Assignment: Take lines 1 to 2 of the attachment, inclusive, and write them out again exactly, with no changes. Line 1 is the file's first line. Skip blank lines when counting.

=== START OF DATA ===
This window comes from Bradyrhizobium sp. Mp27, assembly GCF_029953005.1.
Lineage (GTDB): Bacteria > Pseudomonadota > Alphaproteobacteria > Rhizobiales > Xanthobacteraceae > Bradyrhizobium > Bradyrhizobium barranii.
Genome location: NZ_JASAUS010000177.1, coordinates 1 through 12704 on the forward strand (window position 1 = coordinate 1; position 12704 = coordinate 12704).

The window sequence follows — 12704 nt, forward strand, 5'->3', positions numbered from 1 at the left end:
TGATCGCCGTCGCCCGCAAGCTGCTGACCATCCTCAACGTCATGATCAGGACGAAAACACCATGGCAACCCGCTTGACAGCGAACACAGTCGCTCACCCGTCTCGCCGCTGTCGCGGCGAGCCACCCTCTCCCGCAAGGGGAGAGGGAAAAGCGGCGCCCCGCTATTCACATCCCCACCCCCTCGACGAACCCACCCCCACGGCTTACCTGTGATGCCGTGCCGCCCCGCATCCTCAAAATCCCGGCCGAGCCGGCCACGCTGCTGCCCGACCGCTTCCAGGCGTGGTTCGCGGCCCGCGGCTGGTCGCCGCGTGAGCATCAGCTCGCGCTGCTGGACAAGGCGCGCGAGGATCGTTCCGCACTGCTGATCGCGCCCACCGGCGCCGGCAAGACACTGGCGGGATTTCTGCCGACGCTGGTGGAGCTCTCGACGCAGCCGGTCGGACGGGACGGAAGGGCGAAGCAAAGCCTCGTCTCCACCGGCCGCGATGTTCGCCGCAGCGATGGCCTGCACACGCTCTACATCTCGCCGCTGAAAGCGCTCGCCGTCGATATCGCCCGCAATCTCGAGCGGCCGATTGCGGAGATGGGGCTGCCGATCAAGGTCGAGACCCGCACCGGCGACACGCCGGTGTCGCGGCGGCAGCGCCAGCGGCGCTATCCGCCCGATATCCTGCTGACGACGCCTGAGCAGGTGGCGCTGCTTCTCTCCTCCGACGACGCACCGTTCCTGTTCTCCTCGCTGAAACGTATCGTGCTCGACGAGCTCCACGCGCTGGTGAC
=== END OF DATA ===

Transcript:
This window comes from Bradyrhizobium sp. Mp27, assembly GCF_029953005.1.
Lineage (GTDB): Bacteria > Pseudomonadota > Alphaproteobacteria > Rhizobiales > Xanthobacteraceae > Bradyrhizobium > Bradyrhizobium barranii.